> for the chipset, start shipping the laptops, fix any bugs then order
> the ASICs and switch the laptops to the ASICs when they get them 3
> months after they started shipping that model computer.
The break even point is that after you have validated your design
(either by simulation or prototype testing) when does
X * 200 = 20,000 + X * 1.25

Solving for X gives 100.63.

This means if you are planing on making more than 100 items, it would be
cheaper to use ASICs than FPGAs.
On the down side, if you only want 10, with FPGAs that is $2,000 and
with ASICs that is $20,012.5

Xilinx makes parts that require ram or EPROM to store the logic, and
then download it on power up.
This is good for prototypes (easy to change), but bad for shipping
product (anyone can steal your design), if anything happens to the EPROM
you are SOL.

Actel makes 'anti-fuse' logic.  You burn the design into the part (once)
and it can't be read back out.  This is good for production parts with
validated designs i.e. the first 3 months of production while you wait
to get the ASICs you ordered.

Check out
http://www.actel.com/products/systems/designer.html for how to make FPGA

They give away 'lite' design software, and sell parts with built-in PCI
interfaces so you can make custom cards.
You also need a programmer (somewhere between $1,200 and $30,000
depending on what you want to do).

I don't have a price list handy, but I was buying mine from

Wyle Electronics
29 A Technology Drive, Suite 100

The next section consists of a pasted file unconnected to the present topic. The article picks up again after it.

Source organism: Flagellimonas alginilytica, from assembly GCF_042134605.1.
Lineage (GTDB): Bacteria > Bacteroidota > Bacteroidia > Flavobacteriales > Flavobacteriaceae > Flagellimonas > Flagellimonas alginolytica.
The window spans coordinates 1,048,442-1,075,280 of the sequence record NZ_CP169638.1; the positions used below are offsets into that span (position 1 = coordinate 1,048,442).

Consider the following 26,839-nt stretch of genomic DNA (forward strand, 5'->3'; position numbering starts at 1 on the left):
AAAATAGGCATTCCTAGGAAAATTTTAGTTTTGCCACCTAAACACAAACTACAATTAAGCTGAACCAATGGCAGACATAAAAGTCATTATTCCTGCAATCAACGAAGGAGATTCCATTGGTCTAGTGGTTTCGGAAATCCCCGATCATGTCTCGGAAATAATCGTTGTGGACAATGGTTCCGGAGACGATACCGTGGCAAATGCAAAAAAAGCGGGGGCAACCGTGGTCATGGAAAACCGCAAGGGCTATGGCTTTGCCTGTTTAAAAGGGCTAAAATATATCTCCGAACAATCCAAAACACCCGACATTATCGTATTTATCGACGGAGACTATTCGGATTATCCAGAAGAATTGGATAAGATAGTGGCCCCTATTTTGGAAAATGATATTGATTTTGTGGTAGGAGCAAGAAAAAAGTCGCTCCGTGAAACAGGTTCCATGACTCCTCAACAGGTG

Irvine, CA 92618
Tel: (714) 789-9953
Fax: (714) 789-9960 

This stuff isn't a hidden industry secret.  You just have to talk to
electrical engineers instead of programmers.  
Even though you 'program' the logic in VHDL and 'compile' the binary
load file.

> web pages with FPGA info:
> RC5 on FPGAs (by barrel)
>  http://www-inst.eecs.berkeley.edu/~barrel/rc5.html
> weaknesses of strong crypto
>  http://www.bsa.org/policy/encryption/cryptographers.html
> complete FPGA developement kits from Associated Pro:
>  http://www.associatedpro.com/aps/x84.html
> a book on Logic Design (in HTML), recommended by barrel (our RC5 FPGA
> guy)
>  http://http.cs.berkeley.edu/~randy/CLD/CLD.html
> online FPGA tutorial from Associated Pro (based on their x84 thing)
>  http://www.associatedpro.com/aps/x84lab
> FPGA vendors:
>  http://www.optimagic.com/companies.html
> misc. FPGA pages:
>  http://www.optimagic.com/
>  http://techweb.cmp.com/edtn/index.html
>  http://techweb.cmp.com/edtn/products/hotics/IC1000000.html
> I am aware that there are a good number of other people who are
> interested
> in this technology, and I believe that we would all benifit greatly
> from
> an fpga at llamas.net mailing list, but I have been unable to find out
> who to
> contact on this matter... 
> Sun Nov  9 13:08:20 EST 1997
> ______________________________________________________________________
> __
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>                darxus at op.net / http://www.op.net/~darxus 
>          "You shall know the truth, and it shall make you odd."